Old Town Music Hall

140 Richmond Street,
El Segundo, CA 90245

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Old Town Music Hall (Official)

Additional Info

Architects: Edward Leodore Mayberry Jr.

Functions: Concerts, Movies (Classic)

Previous Names: State Theatre, El Segundo Theatre

Phone Numbers: Box Office: 310.322.2592

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Old Town Music Hall

Located in El Segundo, to the south of Los Angeles International Airport. The 350-seat State Theatre was opened around 1922. It was closed in the mid-1930’s and remained closed until 1944, when it reopened as the El Segundo Theatre. It was renamed State Theatre again in 1951.

Bill Coffman and Bill Field installed a mighty Wurlitzer organ in the old State Theatre in 1968. They had previously purchased the organ from the Fox West Coast Theatre, Long Beach in 1960 but used it at another location. Soon the former theatre, built in 1921 and always listed in movie guides as an independent, became known as Old Town Music Hall presenting concerts and accompaniment to silent films.

Bill Coffman passed away in December of 2001, but Bill Field with the help of volunteers is carrying on the Music Hall’s tradition, attracting a whole new generation of classic film and music enthusiasts.

The Old Town Music Hall is open Friday to Sunday, presenting classic films (both silents and ‘talkies’), and concerts of early jazz, ragtime and popular music of yesteryear. All silent films are accompanied live on the ‘Mighty Wurlitzer’ theatre pipe organ. Theatre rentals are available for private screenings and events. Old Town Music Hall is a 501©(3) non-profit organization. Bill Field passed away on June 28, 2020 while the Old Town Music Hall was closed due to restrictions caused by the Covid-19 pandemic. It is hoped to reopen in the summer of 2021.

Contributed by Ron Pierce

Recent comments (view all 23 comments)

Joe Vogel
Joe Vogel on February 5, 2010 at 9:52 pm

The L.A. County Assessor’s office says that this building was built in 1921, with an effectively-built date (indicating major alterations) of 1923. Southwest Builder and Contractor had items in its issue of June 11, 1920, saying that Edward L. Mayberry Jr. was designing a brick moving picture theater at El Segundo for E.L. McMurry.

The State Theatre apparently closed in the mid-1930s, and remained dark for almost nine years. Boxoffice of August 19, 194, said that Norman W. Rowell had renovated and reopened the 350-seat house as the El Segundo Theatre.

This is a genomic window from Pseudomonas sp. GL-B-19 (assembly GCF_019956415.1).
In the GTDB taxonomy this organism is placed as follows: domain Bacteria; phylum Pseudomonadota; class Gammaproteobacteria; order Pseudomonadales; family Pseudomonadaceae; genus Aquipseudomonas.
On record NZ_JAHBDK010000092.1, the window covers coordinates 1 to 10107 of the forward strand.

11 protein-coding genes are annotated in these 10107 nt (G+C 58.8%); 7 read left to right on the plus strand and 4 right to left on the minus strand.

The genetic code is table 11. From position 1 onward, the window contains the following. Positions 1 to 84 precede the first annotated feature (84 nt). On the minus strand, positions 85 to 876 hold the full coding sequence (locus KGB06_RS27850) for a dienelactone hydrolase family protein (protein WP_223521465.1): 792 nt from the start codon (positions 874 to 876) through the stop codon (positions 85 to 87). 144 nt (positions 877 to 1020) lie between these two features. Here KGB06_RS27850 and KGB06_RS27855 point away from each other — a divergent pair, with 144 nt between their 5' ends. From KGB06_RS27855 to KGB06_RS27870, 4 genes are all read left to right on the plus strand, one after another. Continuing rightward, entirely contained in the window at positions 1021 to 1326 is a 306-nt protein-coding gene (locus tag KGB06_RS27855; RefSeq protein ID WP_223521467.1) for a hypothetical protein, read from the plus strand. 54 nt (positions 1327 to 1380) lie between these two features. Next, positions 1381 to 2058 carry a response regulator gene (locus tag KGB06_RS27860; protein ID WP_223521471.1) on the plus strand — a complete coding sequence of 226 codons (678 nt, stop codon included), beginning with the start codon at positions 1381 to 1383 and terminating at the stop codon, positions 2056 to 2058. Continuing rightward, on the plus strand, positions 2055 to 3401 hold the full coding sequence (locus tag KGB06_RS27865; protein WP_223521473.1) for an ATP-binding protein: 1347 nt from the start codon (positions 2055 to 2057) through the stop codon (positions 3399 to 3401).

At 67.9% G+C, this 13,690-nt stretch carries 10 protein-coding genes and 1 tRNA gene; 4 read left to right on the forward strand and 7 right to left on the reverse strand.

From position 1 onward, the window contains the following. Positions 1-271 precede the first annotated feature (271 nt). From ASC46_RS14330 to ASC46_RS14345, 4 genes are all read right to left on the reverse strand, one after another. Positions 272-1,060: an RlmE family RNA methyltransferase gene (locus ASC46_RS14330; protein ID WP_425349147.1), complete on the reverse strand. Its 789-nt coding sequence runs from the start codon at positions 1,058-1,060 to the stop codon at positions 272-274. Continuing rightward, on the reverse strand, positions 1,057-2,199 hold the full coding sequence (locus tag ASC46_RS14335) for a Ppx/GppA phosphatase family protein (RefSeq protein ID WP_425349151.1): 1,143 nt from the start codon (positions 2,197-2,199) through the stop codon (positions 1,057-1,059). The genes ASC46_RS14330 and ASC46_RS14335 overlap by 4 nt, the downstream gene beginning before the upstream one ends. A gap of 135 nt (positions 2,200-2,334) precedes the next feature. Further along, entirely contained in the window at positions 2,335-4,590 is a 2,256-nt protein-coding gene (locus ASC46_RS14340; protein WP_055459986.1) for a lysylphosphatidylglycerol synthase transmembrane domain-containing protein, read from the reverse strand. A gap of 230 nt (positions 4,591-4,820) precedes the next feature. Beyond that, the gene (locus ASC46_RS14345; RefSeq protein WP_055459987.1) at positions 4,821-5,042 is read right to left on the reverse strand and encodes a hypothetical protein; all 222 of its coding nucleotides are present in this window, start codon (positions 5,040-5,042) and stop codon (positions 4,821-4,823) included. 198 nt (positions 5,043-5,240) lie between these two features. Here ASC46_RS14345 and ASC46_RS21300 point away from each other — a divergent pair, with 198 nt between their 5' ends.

Both an architect and an engineer, E.L. Mayberry is most closely associated with Long Beach, but worked throughout Southern California. He is credited as the engineer for architect George Washington Smith’s second Lobero Theatre in Santa Barbara, a legitimate house which later presented movies. The Lobero today is primarily a music venue, though it also serves as a venue for the Santa Barbara International Film Festival.

Joe Vogel
Joe Vogel on February 6, 2010 at 10:28 pm

There’s a typo in the middle paragraph in my comment above. The Boxoffice item cited was in the August 19, 1944, issue.

The name State Theatre was restored to this house in 1951, according to the July 28 issue of Boxoffice that year.

I found a September 16, 1968, Boxoffice item mentioning that the Cinema Showcase in El Segundo had been reopened. This is the only reference to the name in Boxoffice, and a Cinema Showcase in El Segundo isn’t listed in any of my old copies of the L.A. Times from that period. Has anybody else ever heard of it?

CSWalczak on February 7, 2010 at 12:42 am

There was a Showcase Cinema in Downey, CA operating in 1968; perhaps Boxoffice misidentifed the location?

kencmcintyre on May 3, 2010 at 5:15 pm

Here is the State Theater in 1955, with the Douglas Mortuary next door.

kencmcintyre on May 3, 2010 at 5:16 pm

El Seguno in the caption should be El Segundo, as an aka.

sharring on September 18, 2010 at 9:06 pm

I love going to the Old Town Music Hall. When you turn on Richmond Street your car suddenly turns into a time machine that brings you back to the 20’s and 30’s. When you walk into the theater you forget that it is 2010. There is nothing like watching a silent movie and hearing the awesome sound of the Mighty Wurlitzer. Where else would you walk outside of the theatre to buy macaroons at the concession stand during intermission? The best and most unique music concerts are there on Sundays. I truly believe that you could find no other place like this on earth.

sk00 on October 20, 2010 at 3:17 am

Certainly my favorite theatre to visit. Those in attendance are always respectful of the great theater, and it is an absolutely enjoyable atmosphere. The staff loves what they do, and the films are top-notch silent pictures, and the accompanying musicians play beautifully. On my first visit, nearly a decade ago, I saw some Laurel & Hardy pictures that were shown from quality film prints. I love to return and see films here whenever I can. El Segundo is a wonderful city…

Robert L. Bradley
Robert L. Bradley on February 27, 2012 at 11:57 am

I just visited this theatre to see “The Great Victor Herbert.” The organ concert before the movie and during the silent comedy was outstanding. I was disappointed that the movie was a DVD, and the quality was poor. There was no contrast in the picture. Blacks were light gray. And the sound and picture were out of sync. I was hoping for a 35mm print, but it didn’t happen. At the end, the letters DVD appeared on the screen.

davidcoppock on March 17, 2018 at 6:42 am

This building was seen(outside and inside) in an episode of Storage Wars(My little Brony).

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